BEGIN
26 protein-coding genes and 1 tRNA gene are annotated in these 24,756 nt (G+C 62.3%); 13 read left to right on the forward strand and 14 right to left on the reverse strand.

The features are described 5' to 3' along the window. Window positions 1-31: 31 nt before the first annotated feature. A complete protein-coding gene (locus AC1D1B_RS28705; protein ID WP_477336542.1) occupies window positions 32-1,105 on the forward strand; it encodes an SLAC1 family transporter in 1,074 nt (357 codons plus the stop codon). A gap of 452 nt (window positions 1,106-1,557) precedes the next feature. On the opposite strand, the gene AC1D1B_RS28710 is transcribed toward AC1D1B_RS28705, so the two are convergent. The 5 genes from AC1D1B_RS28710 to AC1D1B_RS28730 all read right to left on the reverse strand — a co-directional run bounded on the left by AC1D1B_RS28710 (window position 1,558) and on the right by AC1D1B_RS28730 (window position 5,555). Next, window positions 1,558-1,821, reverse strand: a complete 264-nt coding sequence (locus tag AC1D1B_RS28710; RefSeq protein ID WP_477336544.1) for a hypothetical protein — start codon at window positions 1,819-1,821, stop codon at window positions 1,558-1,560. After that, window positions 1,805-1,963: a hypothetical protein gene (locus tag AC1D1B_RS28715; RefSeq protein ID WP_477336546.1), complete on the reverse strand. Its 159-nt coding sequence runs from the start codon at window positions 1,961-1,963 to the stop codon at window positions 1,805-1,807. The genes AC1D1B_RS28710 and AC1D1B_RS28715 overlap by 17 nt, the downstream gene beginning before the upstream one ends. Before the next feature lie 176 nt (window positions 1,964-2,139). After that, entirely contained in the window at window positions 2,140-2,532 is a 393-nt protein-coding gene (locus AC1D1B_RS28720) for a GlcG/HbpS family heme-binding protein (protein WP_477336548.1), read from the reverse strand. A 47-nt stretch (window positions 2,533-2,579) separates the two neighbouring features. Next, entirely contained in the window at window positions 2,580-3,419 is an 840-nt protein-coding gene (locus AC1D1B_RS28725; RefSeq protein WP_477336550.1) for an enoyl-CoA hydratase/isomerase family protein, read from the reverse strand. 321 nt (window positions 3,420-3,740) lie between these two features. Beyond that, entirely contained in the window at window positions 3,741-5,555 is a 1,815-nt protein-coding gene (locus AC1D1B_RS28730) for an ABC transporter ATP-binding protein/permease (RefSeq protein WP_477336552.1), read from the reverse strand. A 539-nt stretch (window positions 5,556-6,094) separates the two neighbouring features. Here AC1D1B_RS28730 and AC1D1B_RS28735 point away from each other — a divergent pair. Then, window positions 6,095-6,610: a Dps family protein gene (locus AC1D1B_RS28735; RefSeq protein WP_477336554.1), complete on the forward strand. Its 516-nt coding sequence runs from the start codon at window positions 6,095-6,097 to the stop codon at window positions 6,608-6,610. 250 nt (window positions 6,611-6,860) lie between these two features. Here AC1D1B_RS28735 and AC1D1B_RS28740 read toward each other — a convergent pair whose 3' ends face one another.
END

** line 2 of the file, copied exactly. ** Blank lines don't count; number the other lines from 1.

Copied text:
The features are described 5' to 3' along the window. Window positions 1-31: 31 nt before the first annotated feature. A complete protein-coding gene (locus AC1D1B_RS28705; protein ID WP_477336542.1) occupies window positions 32-1,105 on the forward strand; it encodes an SLAC1 family transporter in 1,074 nt (357 codons plus the stop codon). A gap of 452 nt (window positions 1,106-1,557) precedes the next feature. On the opposite strand, the gene AC1D1B_RS28710 is transcribed toward AC1D1B_RS28705, so the two are convergent. The 5 genes from AC1D1B_RS28710 to AC1D1B_RS28730 all read right to left on the reverse strand — a co-directional run bounded on the left by AC1D1B_RS28710 (window position 1,558) and on the right by AC1D1B_RS28730 (window position 5,555). Next, window positions 1,558-1,821, reverse strand: a complete 264-nt coding sequence (locus tag AC1D1B_RS28710; RefSeq protein ID WP_477336544.1) for a hypothetical protein — start codon at window positions 1,819-1,821, stop codon at window positions 1,558-1,560. After that, window positions 1,805-1,963: a hypothetical protein gene (locus tag AC1D1B_RS28715; RefSeq protein ID WP_477336546.1), complete on the reverse strand. Its 159-nt coding sequence runs from the start codon at window positions 1,961-1,963 to the stop codon at window positions 1,805-1,807. The genes AC1D1B_RS28710 and AC1D1B_RS28715 overlap by 17 nt, the downstream gene beginning before the upstream one ends. Before the next feature lie 176 nt (window positions 1,964-2,139). After that, entirely contained in the window at window positions 2,140-2,532 is a 393-nt protein-coding gene (locus AC1D1B_RS28720) for a GlcG/HbpS family heme-binding protein (protein WP_477336548.1), read from the reverse strand. A 47-nt stretch (window positions 2,533-2,579) separates the two neighbouring features. Next, entirely contained in the window at window positions 2,580-3,419 is an 840-nt protein-coding gene (locus AC1D1B_RS28725; RefSeq protein WP_477336550.1) for an enoyl-CoA hydratase/isomerase family protein, read from the reverse strand. 321 nt (window positions 3,420-3,740) lie between these two features. Beyond that, entirely contained in the window at window positions 3,741-5,555 is a 1,815-nt protein-coding gene (locus AC1D1B_RS28730) for an ABC transporter ATP-binding protein/permease (RefSeq protein WP_477336552.1), read from the reverse strand. A 539-nt stretch (window positions 5,556-6,094) separates the two neighbouring features. Here AC1D1B_RS28730 and AC1D1B_RS28735 point away from each other — a divergent pair. Then, window positions 6,095-6,610: a Dps family protein gene (locus AC1D1B_RS28735; RefSeq protein WP_477336554.1), complete on the forward strand. Its 516-nt coding sequence runs from the start codon at window positions 6,095-6,097 to the stop codon at window positions 6,608-6,610. 250 nt (window positions 6,611-6,860) lie between these two features. Here AC1D1B_RS28735 and AC1D1B_RS28740 read toward each other — a convergent pair whose 3' ends face one another.